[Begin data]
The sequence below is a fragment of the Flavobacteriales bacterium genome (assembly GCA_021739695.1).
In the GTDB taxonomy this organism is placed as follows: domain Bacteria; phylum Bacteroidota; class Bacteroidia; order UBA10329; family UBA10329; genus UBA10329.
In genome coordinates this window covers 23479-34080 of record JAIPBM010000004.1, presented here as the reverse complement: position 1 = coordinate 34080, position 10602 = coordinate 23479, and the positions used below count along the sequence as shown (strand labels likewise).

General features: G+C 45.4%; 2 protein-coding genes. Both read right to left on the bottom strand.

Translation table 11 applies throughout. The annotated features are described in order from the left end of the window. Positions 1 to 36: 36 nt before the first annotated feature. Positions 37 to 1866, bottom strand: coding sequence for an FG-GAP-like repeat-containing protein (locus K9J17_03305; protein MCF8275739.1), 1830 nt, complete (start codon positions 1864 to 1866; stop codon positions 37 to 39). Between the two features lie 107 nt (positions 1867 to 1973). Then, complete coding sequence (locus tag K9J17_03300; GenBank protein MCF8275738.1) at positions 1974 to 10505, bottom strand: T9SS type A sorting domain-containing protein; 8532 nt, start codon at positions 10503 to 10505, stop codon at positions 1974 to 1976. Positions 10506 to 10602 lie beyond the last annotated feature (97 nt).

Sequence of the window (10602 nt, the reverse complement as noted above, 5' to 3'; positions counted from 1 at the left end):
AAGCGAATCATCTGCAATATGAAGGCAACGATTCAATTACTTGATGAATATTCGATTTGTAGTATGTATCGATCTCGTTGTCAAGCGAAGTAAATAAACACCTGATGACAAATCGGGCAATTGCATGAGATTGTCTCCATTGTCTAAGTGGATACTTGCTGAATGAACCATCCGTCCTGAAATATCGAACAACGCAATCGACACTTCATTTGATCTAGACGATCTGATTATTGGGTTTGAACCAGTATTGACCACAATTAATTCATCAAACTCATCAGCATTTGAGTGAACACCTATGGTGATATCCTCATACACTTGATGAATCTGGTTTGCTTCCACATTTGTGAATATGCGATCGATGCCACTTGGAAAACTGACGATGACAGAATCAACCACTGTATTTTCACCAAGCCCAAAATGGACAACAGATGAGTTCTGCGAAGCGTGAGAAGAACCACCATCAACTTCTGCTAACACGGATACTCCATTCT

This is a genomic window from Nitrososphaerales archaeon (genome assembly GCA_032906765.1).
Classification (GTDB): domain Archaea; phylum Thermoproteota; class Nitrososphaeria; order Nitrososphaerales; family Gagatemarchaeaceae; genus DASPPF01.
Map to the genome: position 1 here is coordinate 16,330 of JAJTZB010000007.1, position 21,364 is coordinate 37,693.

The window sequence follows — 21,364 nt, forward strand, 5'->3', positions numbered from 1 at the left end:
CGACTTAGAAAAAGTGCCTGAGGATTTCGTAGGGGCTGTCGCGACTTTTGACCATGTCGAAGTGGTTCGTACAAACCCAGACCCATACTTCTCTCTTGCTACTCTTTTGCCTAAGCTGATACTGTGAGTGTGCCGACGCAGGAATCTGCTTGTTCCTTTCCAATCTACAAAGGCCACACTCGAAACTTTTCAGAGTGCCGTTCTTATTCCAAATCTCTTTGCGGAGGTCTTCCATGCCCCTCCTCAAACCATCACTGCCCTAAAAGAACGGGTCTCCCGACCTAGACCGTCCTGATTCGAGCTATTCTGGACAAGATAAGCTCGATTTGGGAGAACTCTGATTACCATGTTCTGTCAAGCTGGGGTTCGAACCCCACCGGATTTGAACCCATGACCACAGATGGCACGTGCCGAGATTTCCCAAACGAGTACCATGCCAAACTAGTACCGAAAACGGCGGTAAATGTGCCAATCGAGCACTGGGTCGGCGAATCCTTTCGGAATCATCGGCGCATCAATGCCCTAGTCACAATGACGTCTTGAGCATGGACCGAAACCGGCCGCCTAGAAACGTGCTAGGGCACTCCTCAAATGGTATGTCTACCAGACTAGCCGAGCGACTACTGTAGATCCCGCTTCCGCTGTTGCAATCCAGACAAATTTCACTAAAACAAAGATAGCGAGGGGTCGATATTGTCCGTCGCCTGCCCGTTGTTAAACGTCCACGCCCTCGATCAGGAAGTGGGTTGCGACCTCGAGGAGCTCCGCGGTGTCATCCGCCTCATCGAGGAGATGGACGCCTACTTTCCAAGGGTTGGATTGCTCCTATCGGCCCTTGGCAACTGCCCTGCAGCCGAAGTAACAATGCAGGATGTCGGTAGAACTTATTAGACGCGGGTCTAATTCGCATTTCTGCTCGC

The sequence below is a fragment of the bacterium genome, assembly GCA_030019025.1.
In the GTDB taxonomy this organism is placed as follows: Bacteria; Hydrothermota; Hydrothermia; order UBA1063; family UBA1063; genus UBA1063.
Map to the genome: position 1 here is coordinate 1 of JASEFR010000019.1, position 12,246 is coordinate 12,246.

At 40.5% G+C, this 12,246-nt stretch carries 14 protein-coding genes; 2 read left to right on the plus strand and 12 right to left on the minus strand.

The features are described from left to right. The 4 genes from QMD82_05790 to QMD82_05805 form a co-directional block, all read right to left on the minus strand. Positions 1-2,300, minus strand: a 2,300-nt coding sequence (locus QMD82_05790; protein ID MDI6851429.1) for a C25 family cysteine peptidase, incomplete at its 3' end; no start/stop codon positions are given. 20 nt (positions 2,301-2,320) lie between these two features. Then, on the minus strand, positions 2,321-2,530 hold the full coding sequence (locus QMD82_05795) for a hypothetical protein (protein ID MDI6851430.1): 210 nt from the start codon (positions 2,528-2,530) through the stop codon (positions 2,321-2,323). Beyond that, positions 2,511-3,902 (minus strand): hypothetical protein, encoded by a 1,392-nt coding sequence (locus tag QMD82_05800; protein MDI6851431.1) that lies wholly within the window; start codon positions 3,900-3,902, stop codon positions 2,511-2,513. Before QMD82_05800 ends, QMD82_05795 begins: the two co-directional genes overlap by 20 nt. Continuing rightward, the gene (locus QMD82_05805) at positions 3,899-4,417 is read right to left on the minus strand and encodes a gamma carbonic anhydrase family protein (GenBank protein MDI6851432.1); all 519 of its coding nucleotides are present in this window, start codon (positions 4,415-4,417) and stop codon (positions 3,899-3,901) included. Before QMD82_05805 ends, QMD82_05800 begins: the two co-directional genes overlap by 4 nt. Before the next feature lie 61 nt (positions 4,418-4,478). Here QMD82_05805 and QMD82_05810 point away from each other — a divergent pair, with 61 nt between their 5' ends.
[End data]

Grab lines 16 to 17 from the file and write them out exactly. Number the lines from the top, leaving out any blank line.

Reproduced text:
At 40.5% G+C, this 12,246-nt stretch carries 14 protein-coding genes; 2 read left to right on the plus strand and 12 right to left on the minus strand.

The features are described from left to right. The 4 genes from QMD82_05790 to QMD82_05805 form a co-directional block, all read right to left on the minus strand. Positions 1-2,300, minus strand: a 2,300-nt coding sequence (locus QMD82_05790; protein ID MDI6851429.1) for a C25 family cysteine peptidase, incomplete at its 3' end; no start/stop codon positions are given. 20 nt (positions 2,301-2,320) lie between these two features. Then, on the minus strand, positions 2,321-2,530 hold the full coding sequence (locus QMD82_05795) for a hypothetical protein (protein ID MDI6851430.1): 210 nt from the start codon (positions 2,528-2,530) through the stop codon (positions 2,321-2,323). Beyond that, positions 2,511-3,902 (minus strand): hypothetical protein, encoded by a 1,392-nt coding sequence (locus tag QMD82_05800; protein MDI6851431.1) that lies wholly within the window; start codon positions 3,900-3,902, stop codon positions 2,511-2,513. Before QMD82_05800 ends, QMD82_05795 begins: the two co-directional genes overlap by 20 nt. Continuing rightward, the gene (locus QMD82_05805) at positions 3,899-4,417 is read right to left on the minus strand and encodes a gamma carbonic anhydrase family protein (GenBank protein MDI6851432.1); all 519 of its coding nucleotides are present in this window, start codon (positions 4,415-4,417) and stop codon (positions 3,899-3,901) included. Before QMD82_05805 ends, QMD82_05800 begins: the two co-directional genes overlap by 4 nt. Before the next feature lie 61 nt (positions 4,418-4,478). Here QMD82_05805 and QMD82_05810 point away from each other — a divergent pair, with 61 nt between their 5' ends.